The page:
Pregnancy is an exciting time and a big life change with so many new experiences. Your body will go through so many transformations over the next 9 months as it grows new life. A full-term pregnancy is 40 weeks and can range from 37-42 weeks – that is why we say your “birth month”! With each trimester you will notice a variety of different symptoms and physiological changes. It is very common you feel anxious – this is usually caused by all the unknown – let’s look at each trimester and what you can expect.
Your first trimester starts with the first day of your last normal period (0-12 weeks). During your first trimester you may not look pregnant but your body is going through so many changes! Some common symptoms in the first trimester:
- Sore Breasts
- Morning sickness
- Food Cravings or aversions
During the first trimester your hormone levels change a lot and your uterus begins to support the growth of the placenta and the fetus. During this time you may notice your heart rate increases – this is due to all the extra blood supply in order to carry oxygen and nutrients to your baby.
It is very important to take all your prenatal vitamins during your pregnancy, especially during the first trimester as this is a vital time for the development of your baby and all their organs. By the end of your first trimester your baby will have developed all its organs and weighs a full half-ounce – around the size of a lime.
What to expect:
The first test done will likely be an at home pregnancy test – from there you will call your health care provider to book an appointment – this usually happens around 6-10 weeks (after your last period). At this appointment they may confirm your pregnancy with a urine sample or blood tests, you may have a panel of blood work ordered to check all your levels and indicators on the health of the baby – sometimes you will just be scheduled for an ultrasound around 8-10 weeks. At this appointment the doctor or ultrasound technician will check your baby’s health and sometimes you will be able to see or hear a heartbeat!
Things to Consider
Now is the time to lower your caffeine consumption – moderate consumption is okay (less than 200mg) avoid soft cheeses, deli meat, raw fish, and no smoking. During your first trimester it is a great time to look at community support, register for some classes, and start thinking about your pregnancy and childbirth.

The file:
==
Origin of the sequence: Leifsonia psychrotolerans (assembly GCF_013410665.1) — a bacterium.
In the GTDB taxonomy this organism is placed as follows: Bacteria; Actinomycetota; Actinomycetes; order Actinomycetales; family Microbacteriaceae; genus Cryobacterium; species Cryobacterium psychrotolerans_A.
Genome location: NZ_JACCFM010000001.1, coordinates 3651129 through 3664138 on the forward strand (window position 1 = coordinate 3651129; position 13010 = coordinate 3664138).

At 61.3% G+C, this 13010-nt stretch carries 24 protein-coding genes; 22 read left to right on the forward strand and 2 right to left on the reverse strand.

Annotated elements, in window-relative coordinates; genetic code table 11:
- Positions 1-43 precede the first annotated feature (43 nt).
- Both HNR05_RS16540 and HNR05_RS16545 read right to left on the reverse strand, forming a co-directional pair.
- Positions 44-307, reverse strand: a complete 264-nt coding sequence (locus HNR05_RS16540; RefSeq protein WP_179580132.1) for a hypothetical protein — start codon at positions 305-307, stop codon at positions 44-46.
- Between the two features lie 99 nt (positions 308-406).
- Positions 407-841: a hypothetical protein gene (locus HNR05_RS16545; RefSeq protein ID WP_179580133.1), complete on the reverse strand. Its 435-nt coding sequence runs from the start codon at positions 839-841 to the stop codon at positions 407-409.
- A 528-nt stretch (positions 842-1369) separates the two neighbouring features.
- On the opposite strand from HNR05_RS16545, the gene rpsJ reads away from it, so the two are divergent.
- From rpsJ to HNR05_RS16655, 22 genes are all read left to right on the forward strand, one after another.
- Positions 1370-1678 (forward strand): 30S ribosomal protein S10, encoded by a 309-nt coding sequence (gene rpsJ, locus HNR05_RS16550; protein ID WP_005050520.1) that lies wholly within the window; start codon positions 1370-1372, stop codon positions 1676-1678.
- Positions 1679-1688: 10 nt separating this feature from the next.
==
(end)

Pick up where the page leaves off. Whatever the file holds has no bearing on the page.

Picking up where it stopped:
Woohoo you made it to your second trimester – for most this is the most comfortable time. Your second trimester is from weeks 13-27. You will begin to notice your first trimester pregnancy symptoms usually subside, you will likely feel like you have more energy and your baby bump may start showing! Now is a great time to start purchasing maternity clothing and share the exciting news with your family and friends. During your second trimester your baby will grow from the size of a lemon to a head of lettuce – weighing almost 1.9 pounds by 27 weeks.
- Leg Cramps
- Increased vaginal discharge
- Skin Changes
- Nasal Congestion
During your second trimester you will likely feel your first baby kicks – this usually happens around 18-20 weeks. Some screening tests may be performed, it is best to talk to your healthcare provider about your family and medical history to see if there is anything that could put you or your baby at risk – your healthcare provider will be able to give you their best recommendations.
An anatomy ultrasound will be performed between 18-22 weeks! This ultrasound measures parts of your baby’s body – this is also when you can find out the gender of your baby if you want – just let your doctor know prior if you would like to find out or not.
Around 26-28 weeks you will be tested for gestational diabetes – this test is usually done at your health care providers office
Most Mamas feel the best during their second trimester
You are almost there! The third trimester is from the 28th week until your little one is born.
During this trimester you will be seeing your healthcare provider more frequently.
- Check your blood pressure
- Listen to fetal heart rate
- Urine tests to check for protein
- Measure fundal height
- Assess for hand and feet swelling
- Leg cramps
- Itchy skin
- Varicose veins
Around weeks 36-37 you will be screened for group B streptococcus – this is a simple swab done at your healthcare provider’s office. The swab is very similar to one of a pap test – your swab is then sent to a lab for evaluation. If you are group B positive you will receive antibiotics during labour to prevent your baby from getting it when passing through your vaginal canal. 1 in 4 women is group B positive.
Now is the perfect time to take a prenatal class – this type of class is designed to help prepare you and your partner for labour, delivery, what to expect, and postpartum. This is a great option to help you prepare your birthing “wish list” so you are educated and can advocate your wishes throughout the process. If you are able to, book a hospital tour (if planning a hospital delivery), know where parking is and familiarize yourself with the birthing center. If you are planning to breastfeed it is great to take a Prenatal Breastfeeding Class so you feel educated and ready!
Pack your hospital bag! This is an exciting time, but you do not want to feel unprepared when you go into labour. Pack your bag, your babies, and your partners and install the car seat into your vehicle. You will need to bring your car seat to the hospital with you – so it is a good idea to have the base and car seat ready to go around 36-37 weeks.
Remember – they call it your birthing “month”! A full-term pregnancy can last anywhere from 37 to 42 weeks. This is because your “due date” is really just an estimate of delivery.
Expecting? Take a class with a Mama Coach today!
You got this mama!